I have, of course, been meaning to write about the referendum almost since it was called. And let’s go right back to that point: of it being called, and why it was, and whether it should have been.
It was called, as anyone can tell, because David Cameron wanted to finally end the feuding in his party over Europe. The Tory party has been at loggerheads about it for decades. I have never known a time when they weren’t fighting about it.
So Cameron promised a referendum, thinking that if they were elected he could lance the boil, as they say. In fact what has happened in the end is that the boil has grown alarmingly, become infected, and is poisoning its host.
But we shouldn’t gloat. The Tory party in its death throes could take a lot of good things down with it.
I read one piece recently that suggested that he didn’t actually want to do this. That he made the promise fully expecting a hung parliament in 2015, and then he’d be able to say that coalition partners had insisted on no referendum.
Which may well be true, but it doesn’t help us where we are now.
The poison has spread into the body politic of the whole nation, and we are all in danger of becoming infected.
Or am I stretching this metaphor too far?
So much for that. The decision we make on Thursday matters, probably more than any visit to the polls in my lifetime. A decision to leave will be irreversible.1
Not that I think we would be utterly unable to survive and thrive outside the EU. We’d get by. But we wouldn’t be the best we could be, nor in the best position we could be in.
The EU is far from perfect, but so is the Westminster parliament, the Scottish one, and every other democracy.2 But above all, if we’re inside it, we are able to influence it — specifically, our democratically-elected representatives can — but if we’re outside, all we can do is look in.
While having to abide by its oh-so-terribly-onerous regulations if we want to trade with it.3
The Guardian’s editorial today advises us to “keep connected and inclusive, not angry and isolated,” and I think we can all get behind that, surely?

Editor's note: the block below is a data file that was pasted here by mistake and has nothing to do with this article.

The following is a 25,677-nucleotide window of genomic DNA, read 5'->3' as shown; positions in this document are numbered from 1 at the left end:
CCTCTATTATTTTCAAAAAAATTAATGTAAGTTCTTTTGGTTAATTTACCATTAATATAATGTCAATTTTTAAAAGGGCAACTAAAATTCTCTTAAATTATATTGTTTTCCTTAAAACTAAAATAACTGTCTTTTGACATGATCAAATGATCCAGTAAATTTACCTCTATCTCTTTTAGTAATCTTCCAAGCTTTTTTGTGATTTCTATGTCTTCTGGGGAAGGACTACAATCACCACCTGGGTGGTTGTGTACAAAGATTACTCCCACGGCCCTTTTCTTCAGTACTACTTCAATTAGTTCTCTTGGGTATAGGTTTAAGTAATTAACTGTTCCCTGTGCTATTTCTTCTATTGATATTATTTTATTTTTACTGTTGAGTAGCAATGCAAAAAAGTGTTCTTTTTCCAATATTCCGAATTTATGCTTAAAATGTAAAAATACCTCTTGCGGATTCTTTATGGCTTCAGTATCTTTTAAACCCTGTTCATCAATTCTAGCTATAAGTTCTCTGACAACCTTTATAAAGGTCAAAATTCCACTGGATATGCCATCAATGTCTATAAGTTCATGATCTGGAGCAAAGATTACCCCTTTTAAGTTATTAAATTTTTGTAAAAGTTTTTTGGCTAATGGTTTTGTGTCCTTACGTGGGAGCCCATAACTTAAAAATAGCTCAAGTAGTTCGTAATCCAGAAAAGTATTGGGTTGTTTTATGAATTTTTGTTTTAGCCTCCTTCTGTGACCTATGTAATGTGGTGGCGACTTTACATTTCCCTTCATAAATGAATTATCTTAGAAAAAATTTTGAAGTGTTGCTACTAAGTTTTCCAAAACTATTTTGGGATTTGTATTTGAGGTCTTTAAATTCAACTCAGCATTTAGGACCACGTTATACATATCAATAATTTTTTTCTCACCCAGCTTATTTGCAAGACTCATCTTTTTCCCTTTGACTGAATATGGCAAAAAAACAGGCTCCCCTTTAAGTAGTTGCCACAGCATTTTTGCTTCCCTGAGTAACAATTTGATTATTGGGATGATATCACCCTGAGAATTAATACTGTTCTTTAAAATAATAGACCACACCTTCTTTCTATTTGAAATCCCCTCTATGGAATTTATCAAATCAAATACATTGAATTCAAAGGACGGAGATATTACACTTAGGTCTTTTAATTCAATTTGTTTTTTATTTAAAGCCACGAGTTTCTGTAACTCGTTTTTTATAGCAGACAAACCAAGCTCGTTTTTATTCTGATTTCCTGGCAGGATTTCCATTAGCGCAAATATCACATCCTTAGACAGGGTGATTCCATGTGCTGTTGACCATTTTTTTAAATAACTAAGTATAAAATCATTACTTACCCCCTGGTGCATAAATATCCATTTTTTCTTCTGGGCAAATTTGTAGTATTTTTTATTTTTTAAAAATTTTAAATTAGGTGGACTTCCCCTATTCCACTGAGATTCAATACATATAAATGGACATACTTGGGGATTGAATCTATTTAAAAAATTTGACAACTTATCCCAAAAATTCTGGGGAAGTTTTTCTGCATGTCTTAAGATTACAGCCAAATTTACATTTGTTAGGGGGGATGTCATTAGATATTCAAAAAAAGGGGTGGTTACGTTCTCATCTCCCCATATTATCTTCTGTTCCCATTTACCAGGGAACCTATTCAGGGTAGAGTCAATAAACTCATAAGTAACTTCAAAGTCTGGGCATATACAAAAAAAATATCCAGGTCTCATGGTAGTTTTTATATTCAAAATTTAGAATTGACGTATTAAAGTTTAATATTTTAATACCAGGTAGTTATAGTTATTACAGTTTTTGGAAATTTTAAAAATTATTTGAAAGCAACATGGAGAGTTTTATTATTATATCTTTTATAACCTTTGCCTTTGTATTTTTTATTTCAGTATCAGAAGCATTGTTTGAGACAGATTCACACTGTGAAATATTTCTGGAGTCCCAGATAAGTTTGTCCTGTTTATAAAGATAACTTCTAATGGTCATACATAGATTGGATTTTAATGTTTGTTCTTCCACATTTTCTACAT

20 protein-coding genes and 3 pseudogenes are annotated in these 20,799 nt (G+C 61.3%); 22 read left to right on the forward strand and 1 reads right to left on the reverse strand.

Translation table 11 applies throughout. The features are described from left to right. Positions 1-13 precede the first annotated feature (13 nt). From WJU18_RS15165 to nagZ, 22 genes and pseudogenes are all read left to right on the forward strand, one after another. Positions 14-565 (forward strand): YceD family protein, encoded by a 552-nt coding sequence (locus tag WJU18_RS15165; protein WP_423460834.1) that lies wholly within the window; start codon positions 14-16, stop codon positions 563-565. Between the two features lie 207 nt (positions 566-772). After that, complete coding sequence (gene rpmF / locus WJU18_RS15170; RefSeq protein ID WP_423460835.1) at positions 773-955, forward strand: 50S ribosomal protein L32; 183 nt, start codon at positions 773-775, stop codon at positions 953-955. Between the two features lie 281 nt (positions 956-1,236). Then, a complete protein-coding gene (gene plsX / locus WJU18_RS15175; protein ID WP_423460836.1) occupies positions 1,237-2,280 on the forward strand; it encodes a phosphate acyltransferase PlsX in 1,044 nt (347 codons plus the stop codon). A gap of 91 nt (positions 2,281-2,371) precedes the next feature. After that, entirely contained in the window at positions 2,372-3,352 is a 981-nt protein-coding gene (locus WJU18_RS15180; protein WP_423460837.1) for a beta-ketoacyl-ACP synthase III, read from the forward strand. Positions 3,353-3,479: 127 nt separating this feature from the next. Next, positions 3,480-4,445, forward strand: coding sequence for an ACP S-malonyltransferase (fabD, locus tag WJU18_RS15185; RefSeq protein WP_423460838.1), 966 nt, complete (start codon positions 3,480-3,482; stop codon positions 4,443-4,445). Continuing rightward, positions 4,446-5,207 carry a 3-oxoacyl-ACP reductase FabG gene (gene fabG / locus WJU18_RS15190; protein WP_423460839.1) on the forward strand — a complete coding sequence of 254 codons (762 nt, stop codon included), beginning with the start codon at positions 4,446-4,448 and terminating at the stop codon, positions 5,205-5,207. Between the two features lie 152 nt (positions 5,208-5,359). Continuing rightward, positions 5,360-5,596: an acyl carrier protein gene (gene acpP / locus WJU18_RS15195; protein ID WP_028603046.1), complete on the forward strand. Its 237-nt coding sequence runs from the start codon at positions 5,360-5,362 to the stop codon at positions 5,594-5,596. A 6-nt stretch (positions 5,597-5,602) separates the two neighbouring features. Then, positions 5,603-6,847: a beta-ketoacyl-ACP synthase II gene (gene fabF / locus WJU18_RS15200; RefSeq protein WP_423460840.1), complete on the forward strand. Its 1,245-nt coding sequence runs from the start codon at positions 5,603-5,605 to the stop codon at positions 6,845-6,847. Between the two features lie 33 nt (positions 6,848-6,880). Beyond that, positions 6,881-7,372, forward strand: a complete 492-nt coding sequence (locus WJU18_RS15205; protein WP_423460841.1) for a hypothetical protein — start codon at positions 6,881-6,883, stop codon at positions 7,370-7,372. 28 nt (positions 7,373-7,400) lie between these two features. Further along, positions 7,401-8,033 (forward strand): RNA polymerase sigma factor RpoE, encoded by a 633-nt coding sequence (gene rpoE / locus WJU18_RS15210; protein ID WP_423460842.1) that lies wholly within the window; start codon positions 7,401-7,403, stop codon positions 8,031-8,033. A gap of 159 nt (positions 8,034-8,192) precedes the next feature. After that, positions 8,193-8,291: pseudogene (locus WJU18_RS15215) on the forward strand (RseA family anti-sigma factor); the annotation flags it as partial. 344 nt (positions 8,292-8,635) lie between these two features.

Oh, and don’t let me hear any of that “both sides as bad as each other” nonsense. The Remain4 campaign has been lucklustre, certainly, and I’d have liked to see more dynamism from Jeremy Corbyn and the rest of the Labour leadership — if only to reduce the impression that it was all about Tory infighting, or that anyone should vote Leave because Cameron wants the opposite. But lacklustre does not equate to vicious, poisonous, and lying.
“Project Fear,” they called it. I even heard one of my colleagues accuse the Remain campaign of fearmongering. But fear is not being “mongered” when we have a genuinely scary situation.
To end on a more cheerful note, if you only watch one video about the matter, make it this one from John Oliver:
Well, Conceivably we could, at some time in the future, petition to rejoin; but if we did do that, it would be on quite different terms from those that we’re on at present. For one thing, we’d have to join the Euro, as all accession states do. For another, we wouldn’t get the rebate that we currently get. Loath her or despise her, Thatcher did renegotiate our country’s position into a more advantageous one. We won’t need that if we’re out, of course, but we won’t get it back if we ever have to crawl back. ↩
And the EU is democratic, despite all the lies of the Leave campaign. ↩
Not that onerous, and if they are they’re mostly for good reasons. ↩
And shouldn’t the opposite of “Leave” be “Stay,” anyway? ↩
A few more thoughts to follow on from last night’s post:
Turnout is crucial. If the majority is narrow, and especially if the turnout is low, the losing side will have a very hard time accepting the result.
For example, imagine if the vote goes 55% for Leave, and the turnout is only 60%. That means that only 33% of the electorate has said they want to leave. 27% would have expressly said they don’t want to leave, and 40% abstained.
But abstention can — and in my view should — be considered as being happy with the status quo. Yes, you can argue that it means that the abstainers are happy to go with the will of the majority of voters, but for such a major change — effectively a constitutional change — I don’t think that’s a safe assumption
So there ought to have been a requirement for a minimum turnout, and/or a majority of the electorate. In fact, for something this major, I’m inclined to think that a mandate to leave should require something like a two-thirds majority — of the electorate, not just of the turnout.
Something like that was the case in the original Scottish independence referendum — approval had to be by 40% of the electorate, not just a simple majority — though not in he 2014 one. I have criticised that fact in the past, but thinking about it now it seems right.
Of course, this referendum will not be binding on parliament. If it goes to Leave, it’s possible that a majority of MPs could vote against the legislation that would have to be enacted to start the actual departure. That would have interesting results.
And if the majority is very slim in either direction, there will be calls for another referendum. Whatever happens on Thursday, we won’t have heard the last of this for a long, long time.
The Reinvigorated Programmer has some good thoughts, including blaming Star Wars:
Folks: turn on your targeting computers. Use the facts.